I was reading this Jakob Nielsen Alertbox about the top 10 weblog design mistakes. Mistake #8 was:

Mixing Topics

If you publish on many different topics, you're less likely to attract a loyal audience of high-value users. Busy people might visit a blog to read an entry about a topic that interests them. They're unlikely to return, however, if their target topic appears only sporadically among a massive range of postings on other topics. The only people who read everything are those with too much time on their hands (a low-value demographic).

The more focused your content, the more focused your readers. That, again, makes you more influential within your niche. Specialized sites rule the Web, so aim tightly. This is especially important if you're in the business-to-business (B2B) sector.

If you have the urge to speak out on, say, both American foreign policy and the business strategy of Internet telephony, establish two blogs. You can always interlink them when appropriate.

It makes sense but I'm assuming this is only meant as a guideline and not a hard and fast rule. My question is: Is mixing topics ever the right thing to do? And if so, when? Do you know any blogs that managed to pull it off?

  • I wasn't clear, obviously: with "new variant" I mean blogs that don't serve just (or primarily) the writer's need to say something, but (also or only) something else, whatever this something else may be. Meaning, the blogger doesn't blog because she feels the need, the urge, to do so, but because she tries to "achieve" something with it. Jun 8, 2011 at 1:09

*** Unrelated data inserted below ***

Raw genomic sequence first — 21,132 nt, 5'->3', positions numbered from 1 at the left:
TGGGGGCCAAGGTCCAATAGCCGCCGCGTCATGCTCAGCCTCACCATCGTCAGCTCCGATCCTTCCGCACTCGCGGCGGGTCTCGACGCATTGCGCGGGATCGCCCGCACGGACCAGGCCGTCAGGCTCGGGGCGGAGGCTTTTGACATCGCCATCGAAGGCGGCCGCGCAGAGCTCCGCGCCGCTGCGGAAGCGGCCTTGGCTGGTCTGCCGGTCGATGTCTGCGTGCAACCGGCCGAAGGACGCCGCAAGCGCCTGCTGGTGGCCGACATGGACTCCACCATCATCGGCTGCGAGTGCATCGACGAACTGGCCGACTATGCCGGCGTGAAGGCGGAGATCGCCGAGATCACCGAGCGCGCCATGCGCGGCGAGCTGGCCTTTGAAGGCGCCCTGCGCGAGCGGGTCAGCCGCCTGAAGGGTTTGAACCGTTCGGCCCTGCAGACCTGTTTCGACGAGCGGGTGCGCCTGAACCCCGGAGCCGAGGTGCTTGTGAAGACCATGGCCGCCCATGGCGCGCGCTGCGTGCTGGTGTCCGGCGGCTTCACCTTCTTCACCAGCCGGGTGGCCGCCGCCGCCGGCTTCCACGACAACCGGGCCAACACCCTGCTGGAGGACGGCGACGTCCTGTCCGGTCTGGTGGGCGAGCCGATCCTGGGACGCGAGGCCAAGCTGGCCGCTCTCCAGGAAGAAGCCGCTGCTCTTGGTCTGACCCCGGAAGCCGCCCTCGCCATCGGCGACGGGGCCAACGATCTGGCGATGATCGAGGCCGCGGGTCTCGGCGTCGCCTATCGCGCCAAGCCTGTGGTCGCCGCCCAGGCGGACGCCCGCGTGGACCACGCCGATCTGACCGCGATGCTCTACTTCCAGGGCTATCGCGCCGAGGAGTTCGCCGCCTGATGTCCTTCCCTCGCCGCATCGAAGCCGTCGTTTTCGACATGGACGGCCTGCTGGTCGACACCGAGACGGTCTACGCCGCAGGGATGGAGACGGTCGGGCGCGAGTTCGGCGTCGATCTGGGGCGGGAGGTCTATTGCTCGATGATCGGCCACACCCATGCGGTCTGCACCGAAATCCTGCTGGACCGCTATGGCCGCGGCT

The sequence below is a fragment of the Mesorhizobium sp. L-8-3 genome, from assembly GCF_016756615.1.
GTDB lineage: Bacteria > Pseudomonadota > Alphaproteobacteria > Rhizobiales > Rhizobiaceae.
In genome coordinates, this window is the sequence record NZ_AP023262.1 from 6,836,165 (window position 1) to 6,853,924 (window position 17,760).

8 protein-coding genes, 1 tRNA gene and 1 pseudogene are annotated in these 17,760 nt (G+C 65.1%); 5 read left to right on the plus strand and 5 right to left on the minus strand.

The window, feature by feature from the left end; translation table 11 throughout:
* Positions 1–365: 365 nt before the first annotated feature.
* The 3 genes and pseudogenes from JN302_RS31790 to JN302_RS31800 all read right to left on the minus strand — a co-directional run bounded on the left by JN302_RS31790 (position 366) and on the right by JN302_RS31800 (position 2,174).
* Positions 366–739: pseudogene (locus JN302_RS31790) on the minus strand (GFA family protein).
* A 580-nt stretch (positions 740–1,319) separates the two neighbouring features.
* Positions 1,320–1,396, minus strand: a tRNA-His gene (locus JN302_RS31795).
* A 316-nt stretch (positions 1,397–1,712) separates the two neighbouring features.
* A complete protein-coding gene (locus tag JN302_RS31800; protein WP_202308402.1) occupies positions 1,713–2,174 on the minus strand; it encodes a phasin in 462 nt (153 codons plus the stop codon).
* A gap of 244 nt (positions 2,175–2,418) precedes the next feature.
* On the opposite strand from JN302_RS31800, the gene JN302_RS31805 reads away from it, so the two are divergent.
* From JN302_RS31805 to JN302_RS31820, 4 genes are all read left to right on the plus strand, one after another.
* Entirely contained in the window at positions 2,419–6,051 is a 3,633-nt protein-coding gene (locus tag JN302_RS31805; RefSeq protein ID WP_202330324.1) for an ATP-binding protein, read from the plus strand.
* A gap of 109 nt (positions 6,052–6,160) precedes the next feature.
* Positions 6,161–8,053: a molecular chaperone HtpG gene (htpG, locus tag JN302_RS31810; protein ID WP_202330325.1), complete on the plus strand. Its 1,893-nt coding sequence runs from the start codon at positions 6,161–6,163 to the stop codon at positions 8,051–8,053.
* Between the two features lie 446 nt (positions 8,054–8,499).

4 Answers 4


It depends on what your blog is trying to achieve.

I agree with this much of your quote: readers come back most consistently to a blog that is focused, that offers one thing consistently. The reason is that, the more you switch around the key element of your blog posts, the less likely each individual post is to be enjoyed by a regular reader.

But two important provisos to that:

The consistent element isn't necessarily a topic. Some people have great voice or wit or style, and that's what keeps readers interested - and coming back. Or they're just really great at continually finding new interesting things. Or, they've achieved celebrity status and have fans for whom the fact that that person is writing it is the element that interests them. Scalzi's Whatever is a good example, with probably a mix of all the above.

And secondly, some mixture can be excellent - it gives you a specialty. For example, writer blogs are a dime a dozen, but some writers stand out because they write about writing and one or two other things. So Jim Van Pelt blogs about writing and about teaching, and Mette Harrison blogs about writing and running marathons. I'd probably never go looking for blogs on education or marathons - but reading about writing and those things gives the blog character and uniqueness - and I follow those blogs devoutly.

So in summary, the advice not to overscatter yourself is quite correct - a key of publicizing anything is to choose your target audience, and then target 'em like heck. But that doesn't mean no variety at all - it just means to keep your target audience constantly in mind.

  • "It depends on what your blog is for". "achieve" is obviously biased to a certain type of blog, though I don't know what I'd call it. Originally, blogs were (and still, for many, are) just a "whatever I want to write about". Or really, "what happened today". "blog" stood for "weblog", a log on the web. If you want the blog to "achieve" something, it's not that anymore, it's... a tool, a vehicle. Smells commercial to me. Jun 8, 2011 at 1:06